This week in Concord history

March 19, 2000: On its way to the NCAA championship game, fifth-seeded Florida cruises past fourth-seeded Illinois in the second round of the men’s basketball tournament. Concord’s Matt Bonner, a freshman, sums up his first weekend of March Madness this way: “Before the game I was nervous . . . oh wow, I can’t even explain how nervous I was. But once you go up and down the court a few times you forget about it.”

March 19, 2002: In Concord after less than three hours of deliberation, jurors decide that Dwayne Thompson murdered his longtime roommate Robert Provencher, the man known by Main Street regulars as “Cigar Bob” for his ever-present smokes of choice.

March 20, 2001: With back-to-back winter storms having drained snow removal budgets around the state, Gov. Jeanne Shaheen asks President Bush to declare a federal snow emergency for New Hampshire. The cost of cleaning up from the most recent storm was estimated at $1.5 million.

March 21, 2003: As the war accelerates in Iraq, residents throughout New Hampshire react. “I have really mixed feelings about it,” says Debbie Heckman, as she gets her hair cut at Headlines in Concord. “I support the soldiers and sailors 100 percent, but I just wish it hadn’t come to this.”

March 23, 1986: Congressman Bob Smith visits the state prison in Concord to tell veterans jailed there of his efforts to find Americans missing in Southeast Asia. Smith says the inmates seem to identify with American servicemen missing in action and held as prisoners of war.

March 23, 2001: Concord was New Hampshire’s fastest-growing city in the 1990s, the U.S. Census Bureau announces. The official 2000 population is listed as 40,687.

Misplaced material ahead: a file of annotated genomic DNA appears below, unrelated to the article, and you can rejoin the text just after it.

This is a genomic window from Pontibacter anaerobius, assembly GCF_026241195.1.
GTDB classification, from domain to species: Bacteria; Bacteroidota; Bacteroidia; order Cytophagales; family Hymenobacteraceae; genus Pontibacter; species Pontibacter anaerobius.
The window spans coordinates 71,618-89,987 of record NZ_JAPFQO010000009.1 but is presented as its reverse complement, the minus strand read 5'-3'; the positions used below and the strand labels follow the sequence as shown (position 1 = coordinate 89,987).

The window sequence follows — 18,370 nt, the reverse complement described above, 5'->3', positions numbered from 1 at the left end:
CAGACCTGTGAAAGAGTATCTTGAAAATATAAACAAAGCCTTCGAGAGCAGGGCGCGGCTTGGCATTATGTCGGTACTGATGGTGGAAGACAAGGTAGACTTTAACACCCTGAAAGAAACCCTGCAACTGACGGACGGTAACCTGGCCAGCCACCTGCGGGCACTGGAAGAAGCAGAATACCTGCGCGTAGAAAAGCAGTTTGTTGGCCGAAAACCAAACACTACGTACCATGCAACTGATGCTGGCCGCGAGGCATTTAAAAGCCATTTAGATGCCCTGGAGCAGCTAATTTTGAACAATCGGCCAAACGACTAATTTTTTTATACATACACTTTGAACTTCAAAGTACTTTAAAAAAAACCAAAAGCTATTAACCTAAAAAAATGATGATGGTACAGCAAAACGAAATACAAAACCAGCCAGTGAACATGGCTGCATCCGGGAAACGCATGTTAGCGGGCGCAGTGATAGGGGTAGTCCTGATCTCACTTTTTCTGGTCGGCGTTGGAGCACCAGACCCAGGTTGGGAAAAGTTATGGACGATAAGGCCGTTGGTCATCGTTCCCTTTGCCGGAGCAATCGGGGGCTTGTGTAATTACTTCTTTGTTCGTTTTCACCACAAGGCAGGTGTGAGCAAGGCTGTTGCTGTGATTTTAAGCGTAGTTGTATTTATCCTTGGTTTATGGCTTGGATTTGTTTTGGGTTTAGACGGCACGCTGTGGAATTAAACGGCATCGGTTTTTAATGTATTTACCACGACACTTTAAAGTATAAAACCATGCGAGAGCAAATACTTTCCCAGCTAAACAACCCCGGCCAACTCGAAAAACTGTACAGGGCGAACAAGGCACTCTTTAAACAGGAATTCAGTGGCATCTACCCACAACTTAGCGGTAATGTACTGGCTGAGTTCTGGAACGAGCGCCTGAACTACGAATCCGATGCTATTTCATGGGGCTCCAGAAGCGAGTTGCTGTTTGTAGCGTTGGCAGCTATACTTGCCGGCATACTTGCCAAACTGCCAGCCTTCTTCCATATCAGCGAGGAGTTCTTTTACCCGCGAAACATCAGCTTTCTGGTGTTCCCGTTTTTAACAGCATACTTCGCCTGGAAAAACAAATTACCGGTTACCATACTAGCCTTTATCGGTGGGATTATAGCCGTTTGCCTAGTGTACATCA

March 24, 2004: The Concord School Board unanimously approves a $55.1 million budget that includes the elimination of a Rundlett Middle School wellness teacher.

March 25, 1974: Gov. Mel Thomson vetoes legislation raising the campaign spending limit for most major offices from 15 to 25 cents per voter. “I’m not at all surprised,” says Concord Rep. Susan McLane, the sponsor. “I also wouldn’t be surprised if he’s still putting 3-cent stamps on envelopes.” (The 15-cent rule dates to 1957, when postage was indeed 3 cents per ounce.)

March 25, 2000: Concord High defenseman Joe Garofalo has been named Division I hockey player of the year, the Monitor reports. It is the second year in a row he has won the award, which he shares this year with Bishop Guertin goalie Dave MacDonald.

March 25, 2003: The House votes to require doctors to notify the parents of girls under 18 seeking abortions. The margin is slim, 187-181. But the outcome marks a momentous political shift in the House, which has rejected dozens of attempts to limit access to abortion over the last 20 years.

Author: Keith Testa

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